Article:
Wednesday, August 3, 2016
I am not immune to the social media obsession with food bowls. Trends aside, they are a pretty spectacular way to eat - all that flavour, colour and texture, its hard not to love. Here are a few salad bowls I had the great fun of putting together for Myer Emporium. Enjoy them!
Slow roasted beef cheek winter bliss bowl with greens and cauliflower rice
There's nothing better than a hearty, good-for-you salad bowl, brimming with colourful roasted veggies, cauliflower rice and slow cooked beef cheek. Winter never looked so good.
WINTER FELAFEL BOWLS
"If you're short on time, you can whip these up in a flash by purchasing some of the ingredients. If you're going to pre-purchase falafels, be sure to opt for good quality deli versions."
1 ½ cups tinned chickpeas
½ cup cooked quinoa
½ cup almonds
½ cup frozen peas
1 green onion, very finely chopped
5 cloves garlic
1 cup flat leaf parsley leaves
1 cup coriander leaves
1 tsp ground cumin
1 tsp ground coriander
½ tsp baking powder
2 tbsp buckwheat flour
Grapeseed or vegetable oil for frying
1 beetroot, peeled, finely sliced and cut into batons
Seeds of 1 pomegranate
¼ red cabbage, very finely sliced
2 tablespoons of a good quality salad seed mix (sunflower seeds, pepitas)
1 bunch broccolini, rinsed and diced
¼ bunch flat leaf parsley, chopped
¼ bunch coriander leaves, chopped
2 avocados, halved
½ cup sauerkraut (I used a combination cabbage and beetroot version)
4 tbsp turmeric cashew cheese
½ small pumpkin, thickly sliced and slow roasted
Japanese red sorrel and nasturtium leaves to scatter (or use any fresh in season herbs, leaves)
Tuesday, August 2, 2016
So the lovely folk at Nestle sent me some of their new baking chocolate range to use, which I did. Of course I did. Who wouldn't? I made these individual white chocolate, vanilla, cardamom and rose cakes with white chocolate butter cream and Persian floss. I also played around with some chocolate buttons and it got me thinking, its actually fairly hard to find accurate information out there on some very basic moulding steps with chocolate. So here are a few tips from me to you. I'll be posting the recipe for the cake later this week, in a cake baking post extravaganza.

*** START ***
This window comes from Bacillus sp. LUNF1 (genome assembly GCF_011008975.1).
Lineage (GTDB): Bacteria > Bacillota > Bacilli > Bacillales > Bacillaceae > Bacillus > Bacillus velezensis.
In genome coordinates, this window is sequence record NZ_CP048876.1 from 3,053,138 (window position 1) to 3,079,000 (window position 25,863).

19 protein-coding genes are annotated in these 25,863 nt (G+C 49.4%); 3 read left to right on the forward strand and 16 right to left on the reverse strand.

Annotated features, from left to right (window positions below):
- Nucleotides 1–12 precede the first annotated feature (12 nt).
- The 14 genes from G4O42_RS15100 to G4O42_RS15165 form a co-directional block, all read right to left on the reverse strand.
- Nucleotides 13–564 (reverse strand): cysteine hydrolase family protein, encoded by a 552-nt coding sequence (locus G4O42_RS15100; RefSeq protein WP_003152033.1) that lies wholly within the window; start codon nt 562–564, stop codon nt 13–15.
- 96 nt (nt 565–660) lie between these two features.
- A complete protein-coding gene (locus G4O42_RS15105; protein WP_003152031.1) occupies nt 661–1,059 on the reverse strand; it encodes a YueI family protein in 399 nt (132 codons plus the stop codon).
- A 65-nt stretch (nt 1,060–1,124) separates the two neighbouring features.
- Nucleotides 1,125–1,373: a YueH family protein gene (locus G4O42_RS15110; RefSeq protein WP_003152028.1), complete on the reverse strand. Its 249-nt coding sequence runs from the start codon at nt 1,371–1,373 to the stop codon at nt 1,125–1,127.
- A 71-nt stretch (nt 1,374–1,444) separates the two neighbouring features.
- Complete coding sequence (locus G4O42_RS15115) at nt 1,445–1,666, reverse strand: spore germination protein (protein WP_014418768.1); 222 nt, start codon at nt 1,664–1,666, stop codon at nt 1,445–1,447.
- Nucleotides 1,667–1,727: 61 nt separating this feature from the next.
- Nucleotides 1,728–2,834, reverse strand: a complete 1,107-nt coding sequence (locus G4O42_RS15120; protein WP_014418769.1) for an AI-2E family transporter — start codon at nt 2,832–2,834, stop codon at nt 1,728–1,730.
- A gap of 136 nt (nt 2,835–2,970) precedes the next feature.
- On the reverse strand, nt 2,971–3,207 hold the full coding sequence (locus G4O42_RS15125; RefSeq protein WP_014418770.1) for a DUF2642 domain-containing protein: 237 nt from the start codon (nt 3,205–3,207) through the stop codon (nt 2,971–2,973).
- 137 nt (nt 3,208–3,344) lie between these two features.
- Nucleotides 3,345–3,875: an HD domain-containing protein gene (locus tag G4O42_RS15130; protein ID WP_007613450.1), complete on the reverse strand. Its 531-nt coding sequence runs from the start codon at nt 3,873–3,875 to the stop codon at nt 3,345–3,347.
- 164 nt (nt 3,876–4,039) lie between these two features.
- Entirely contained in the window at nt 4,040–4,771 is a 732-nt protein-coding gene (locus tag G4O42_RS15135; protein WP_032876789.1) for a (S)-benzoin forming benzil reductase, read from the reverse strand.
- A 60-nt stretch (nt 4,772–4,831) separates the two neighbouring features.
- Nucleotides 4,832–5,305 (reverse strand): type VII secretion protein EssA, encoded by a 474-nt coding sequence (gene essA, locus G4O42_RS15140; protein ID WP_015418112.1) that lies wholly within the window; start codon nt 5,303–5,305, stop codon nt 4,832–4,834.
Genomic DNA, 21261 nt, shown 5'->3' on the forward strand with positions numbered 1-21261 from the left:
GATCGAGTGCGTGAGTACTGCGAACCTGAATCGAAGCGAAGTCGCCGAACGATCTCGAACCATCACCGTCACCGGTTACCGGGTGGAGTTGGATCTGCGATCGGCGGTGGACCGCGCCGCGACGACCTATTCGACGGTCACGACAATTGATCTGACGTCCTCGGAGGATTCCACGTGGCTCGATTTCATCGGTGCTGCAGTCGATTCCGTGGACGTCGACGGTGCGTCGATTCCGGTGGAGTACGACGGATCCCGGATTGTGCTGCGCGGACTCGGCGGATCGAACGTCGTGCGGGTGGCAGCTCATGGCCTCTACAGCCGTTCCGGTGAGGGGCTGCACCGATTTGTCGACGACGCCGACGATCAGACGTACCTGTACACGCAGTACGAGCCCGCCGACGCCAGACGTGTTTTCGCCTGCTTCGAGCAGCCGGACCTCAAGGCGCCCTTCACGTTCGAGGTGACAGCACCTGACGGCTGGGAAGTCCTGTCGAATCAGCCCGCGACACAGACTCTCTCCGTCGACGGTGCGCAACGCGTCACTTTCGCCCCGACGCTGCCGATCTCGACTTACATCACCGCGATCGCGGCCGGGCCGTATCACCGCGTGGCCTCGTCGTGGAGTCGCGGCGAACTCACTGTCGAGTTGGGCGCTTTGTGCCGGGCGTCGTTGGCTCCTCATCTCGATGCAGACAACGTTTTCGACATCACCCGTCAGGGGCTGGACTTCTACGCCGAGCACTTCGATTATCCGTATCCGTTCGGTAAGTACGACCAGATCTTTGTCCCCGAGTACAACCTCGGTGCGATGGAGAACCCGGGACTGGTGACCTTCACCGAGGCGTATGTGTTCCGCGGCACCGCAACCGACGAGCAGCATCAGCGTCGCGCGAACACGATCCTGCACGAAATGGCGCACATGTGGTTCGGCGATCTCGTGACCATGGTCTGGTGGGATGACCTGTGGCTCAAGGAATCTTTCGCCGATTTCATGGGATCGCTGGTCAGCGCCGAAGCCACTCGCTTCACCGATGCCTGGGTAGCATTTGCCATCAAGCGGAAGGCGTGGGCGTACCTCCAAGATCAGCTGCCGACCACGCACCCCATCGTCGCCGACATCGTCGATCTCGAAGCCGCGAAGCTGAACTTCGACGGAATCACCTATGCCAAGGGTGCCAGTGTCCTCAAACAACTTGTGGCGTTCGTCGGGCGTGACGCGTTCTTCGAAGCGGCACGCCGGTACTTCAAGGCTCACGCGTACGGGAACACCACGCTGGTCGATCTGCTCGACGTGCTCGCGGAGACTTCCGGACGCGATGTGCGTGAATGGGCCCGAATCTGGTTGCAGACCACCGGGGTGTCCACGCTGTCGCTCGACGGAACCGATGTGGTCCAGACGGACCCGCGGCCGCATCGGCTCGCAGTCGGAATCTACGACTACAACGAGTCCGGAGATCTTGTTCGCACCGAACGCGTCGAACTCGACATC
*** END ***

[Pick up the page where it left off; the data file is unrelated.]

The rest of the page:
Basic Moulding Steps
1. Melting Chocolate.
My method of choice is a double boiler. Yes you can use a microwave, but its best to have complete control over the heating process. Simmer water on low heat in a saucepan. Place a bowl over the top, add the chocolate and stir until melted and glossy.
If you are using pure chocolate then it needs to be tempered. You need to heat the chocolate to 49C, slightly higher for dark chocolate, allow chocolate to cool quickly and evenly by adding chocolate until near set and a crust will form at 31C. Then warm to a working temperature of 33C.
2. Fill the mould.
Tips. GO SLOW. You do not want to over-fill or allow the entry of air, water or steam. Tap the mould on a bench to eliminate air bubbles and also to give a smooth base.
3. Chill the mould.
In the fridge for about 10 minutes. If the chocolates are not set, a wet patch will show on the underside of the mould preventing a clean and easy unmoulding. Return to the fridge until set.
4. Tap out.
Onto a soft surface. Only a gentle tap is required.
A few other handy tips.
Layers - a layered effect can be achieved by separate colours or painted sections to set in the mould before adding the next layer. Make sure layers are not too thin or transparent.
Nut centres - cover the base of the mould with a small amount of the melted chocolate. Tap to eliminate air bubbles, place a nut in the mould and fill with chocolate. Tap again for flat base.
Cleaning - use a dry cloth or wash in warm water and dry thoroughly. DO NOT use detergents, boiling water or dishwashers unless you want to say bye bye chocolate mould.